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  • Which States Share Criminal DUI Info?

    You’ve had the proverbial one too many, and you’re ready to call it a night. While some in your position might think to call a cab, you reason that you don’t have far to go. You won’t be driving more than 15 miles at most, and in any case, you’re on vacation from out of state. What’s the worst that could happen?

    If thoughts like these are running through your head, it’s time to chase them out and shut the door. Drunk driving (Chapter 484C) is serious regardless of where you do it, and this is one crime that’s almost certain to follow you home. If the Interstate Driver License Compact fails to do you in, the Non-Resident Violator Compact could finish you off instead.

    The Interstate Driver License Compact

    In a national information-sharing agreement, this compact gives any one of the 45 participating states the right to share information concerning DUI arrests and to honor any license suspension resulting from an out-of-state DUI conviction. Although the state that arrests you will not itself revoke your home license, it will suspend your driving rights for the time that you remain within its limits. Your home state will make the final determination.

    Only five states have exempted themselves from participation in the Interstate Driver License Compact. They are:

    • Georgia
    • Massachusetts
    • Michigan
    • Tennessee
    • Wisconsin

    In any of the rest, the news will cross state lines, and the DUI offender will have no place to hide.

    The National Driver Register

    Familiarly known as the NDR, this separate and centralized driver-tracking database contains the names and birth dates of drivers nationwide who have either lost their licenses or been convicted of such serious traffic infractions as driving under the influence. The information contained in this repository may be of particular interest to members of law enforcement when stopping or arresting out-of-state drivers.

    Returning to the State of the Initial Arrest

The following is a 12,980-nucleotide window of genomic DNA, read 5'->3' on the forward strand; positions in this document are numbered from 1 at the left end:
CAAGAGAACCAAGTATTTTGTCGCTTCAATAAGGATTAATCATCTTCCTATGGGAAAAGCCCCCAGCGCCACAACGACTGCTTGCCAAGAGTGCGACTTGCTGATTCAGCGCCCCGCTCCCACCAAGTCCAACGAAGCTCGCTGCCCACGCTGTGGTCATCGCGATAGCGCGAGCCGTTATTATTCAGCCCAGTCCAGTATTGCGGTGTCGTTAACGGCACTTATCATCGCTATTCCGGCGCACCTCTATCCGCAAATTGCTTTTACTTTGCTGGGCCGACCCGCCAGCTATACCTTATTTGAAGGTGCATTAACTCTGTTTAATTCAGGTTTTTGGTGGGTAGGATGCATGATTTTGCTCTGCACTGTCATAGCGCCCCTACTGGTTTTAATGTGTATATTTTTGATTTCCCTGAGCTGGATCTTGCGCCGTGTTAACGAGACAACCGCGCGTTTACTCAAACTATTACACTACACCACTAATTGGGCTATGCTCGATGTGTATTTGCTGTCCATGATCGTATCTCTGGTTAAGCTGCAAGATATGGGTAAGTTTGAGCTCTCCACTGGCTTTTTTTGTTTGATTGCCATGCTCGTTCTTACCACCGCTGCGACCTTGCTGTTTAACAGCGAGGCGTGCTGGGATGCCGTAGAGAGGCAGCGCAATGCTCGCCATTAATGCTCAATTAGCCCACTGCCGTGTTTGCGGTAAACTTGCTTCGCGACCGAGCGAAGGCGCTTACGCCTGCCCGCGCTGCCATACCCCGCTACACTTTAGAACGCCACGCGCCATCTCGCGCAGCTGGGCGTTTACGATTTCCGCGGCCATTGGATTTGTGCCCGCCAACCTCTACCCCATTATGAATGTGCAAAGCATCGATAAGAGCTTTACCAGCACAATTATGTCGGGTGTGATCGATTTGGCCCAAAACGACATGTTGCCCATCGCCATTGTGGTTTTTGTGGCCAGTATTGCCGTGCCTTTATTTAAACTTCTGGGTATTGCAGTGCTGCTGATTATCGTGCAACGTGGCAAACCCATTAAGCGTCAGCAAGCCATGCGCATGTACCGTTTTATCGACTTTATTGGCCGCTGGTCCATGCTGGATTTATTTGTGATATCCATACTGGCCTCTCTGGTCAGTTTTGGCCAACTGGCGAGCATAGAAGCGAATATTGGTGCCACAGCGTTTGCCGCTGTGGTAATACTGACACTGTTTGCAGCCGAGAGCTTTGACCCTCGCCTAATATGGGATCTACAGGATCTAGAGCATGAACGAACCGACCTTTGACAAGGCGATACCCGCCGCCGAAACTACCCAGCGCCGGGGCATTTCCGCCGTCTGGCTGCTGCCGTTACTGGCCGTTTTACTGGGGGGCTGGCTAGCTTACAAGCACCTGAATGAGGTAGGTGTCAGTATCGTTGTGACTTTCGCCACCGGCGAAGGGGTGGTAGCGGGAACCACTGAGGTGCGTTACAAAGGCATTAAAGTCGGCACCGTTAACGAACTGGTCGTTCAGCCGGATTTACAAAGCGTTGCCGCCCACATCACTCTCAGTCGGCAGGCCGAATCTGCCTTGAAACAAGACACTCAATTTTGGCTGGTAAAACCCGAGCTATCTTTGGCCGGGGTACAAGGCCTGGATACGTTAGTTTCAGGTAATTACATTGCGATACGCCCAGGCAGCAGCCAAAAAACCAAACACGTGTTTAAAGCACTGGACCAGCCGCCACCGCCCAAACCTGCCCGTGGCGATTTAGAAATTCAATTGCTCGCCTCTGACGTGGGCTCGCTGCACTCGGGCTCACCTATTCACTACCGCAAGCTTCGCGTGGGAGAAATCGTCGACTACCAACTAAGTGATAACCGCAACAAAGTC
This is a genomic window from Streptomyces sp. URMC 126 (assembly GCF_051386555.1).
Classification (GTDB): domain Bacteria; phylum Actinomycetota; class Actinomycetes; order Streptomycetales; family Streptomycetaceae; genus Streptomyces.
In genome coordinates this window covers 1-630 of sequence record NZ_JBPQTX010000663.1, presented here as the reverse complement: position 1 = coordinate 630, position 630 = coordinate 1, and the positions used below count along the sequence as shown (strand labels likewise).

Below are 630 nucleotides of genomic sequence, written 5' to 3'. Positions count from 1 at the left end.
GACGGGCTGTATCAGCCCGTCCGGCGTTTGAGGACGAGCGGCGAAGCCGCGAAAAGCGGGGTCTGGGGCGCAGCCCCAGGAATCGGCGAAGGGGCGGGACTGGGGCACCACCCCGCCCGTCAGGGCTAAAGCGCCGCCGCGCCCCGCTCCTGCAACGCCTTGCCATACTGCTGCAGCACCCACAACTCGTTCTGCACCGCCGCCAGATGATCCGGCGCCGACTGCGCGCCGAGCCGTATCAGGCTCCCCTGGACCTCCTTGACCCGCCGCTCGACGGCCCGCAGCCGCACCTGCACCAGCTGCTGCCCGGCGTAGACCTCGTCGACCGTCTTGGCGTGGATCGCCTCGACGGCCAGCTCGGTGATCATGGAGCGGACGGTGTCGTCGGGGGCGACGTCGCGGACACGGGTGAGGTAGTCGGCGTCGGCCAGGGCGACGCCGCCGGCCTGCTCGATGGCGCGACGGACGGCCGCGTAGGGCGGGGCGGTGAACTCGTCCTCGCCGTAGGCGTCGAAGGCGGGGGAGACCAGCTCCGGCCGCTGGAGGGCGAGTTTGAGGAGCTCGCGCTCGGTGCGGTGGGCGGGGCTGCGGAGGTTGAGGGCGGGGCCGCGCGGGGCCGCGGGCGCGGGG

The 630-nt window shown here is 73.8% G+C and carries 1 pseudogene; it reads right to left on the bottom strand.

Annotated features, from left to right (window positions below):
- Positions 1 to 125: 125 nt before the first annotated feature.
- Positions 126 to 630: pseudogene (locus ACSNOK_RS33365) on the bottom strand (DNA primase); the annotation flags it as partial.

In the vast majority of cases, anyone arrested for DUI must eventually appear in court in the state that has charged him. If an out-of-state driver fails to return, the court can issue a warrant for his arrest and extradite him if needed. Once it has reached his home state, news of this arrest could trigger a license suspension in and of itself.

    In addition to causing the license loss, any failure to appear in court or at a mandated hearing could result in a permanent revocation of the defendant’s driving privileges within that state.

    Civil and Criminal DUI Proceedings

    In any case of driving under the influence, both civil and criminal proceedings come into play. The civil proceeding is the one during which the Department of Motor Vehicles determines whether you will lose your license and if so, for how long. If a preponderance of evidence should prove that you operated a motor vehicle with a BAC of 0.08 percent or higher, suspension is a foregone conclusion.

    Since DUI is always a crime, criminal proceedings will now begin. Although they take place in the state of your arrest, you may be able to temporarily return to your home state while out on bail. If so, criminal defense attorneys can handle much of the case on your behalf. Nevertheless, the judge may order your return for pretrial hearings and will definitely expect you to appear for the trial itself.

    If a guilty verdict for a first DUI should result in jail time, be prepared to spend between two days and six months behind bars in the arresting state. For second and third offenses, that jail time could last for up to one or three years respectively.

    The judge may transfer any probation back to your home state, and in this case, any further penalties such as community service and alcohol abuse classes would transfer there as well.

    DUI from One State to Another

    Since 1993, every state in the union has considered any non-commercial driver aged 21 or older with a blood alcohol level of 0.08 percent or more to be legally drunk. That percentage drops to 0.04 for commercial drivers and as low as 0.02 for youngsters under the age of 21.

    Despite a general adherence to these nationwide standards, punishments for driving under the influence will differ from one state to the next. A majority of states will mandate a license suspension. Nineteen will compel an ignition lock installation, and while some states enforce a set of predetermined penalties, others leave all sentencing up to the judge’s discretion.

    Your Out-of-State Drunk Driving Defense

    An arrest for out-of-state DUI is never a laughing matter. For those who wish to fight these charges, the assistance of an experienced criminal defense attorney is essential. The lawyers at Weiner Law Group believe that with the right strategies in place, you may have a good chance of coming out ahead. Don’t let your out-of-state DUI follow you back home. Call Weiner Law Group today for a free consultation.

     

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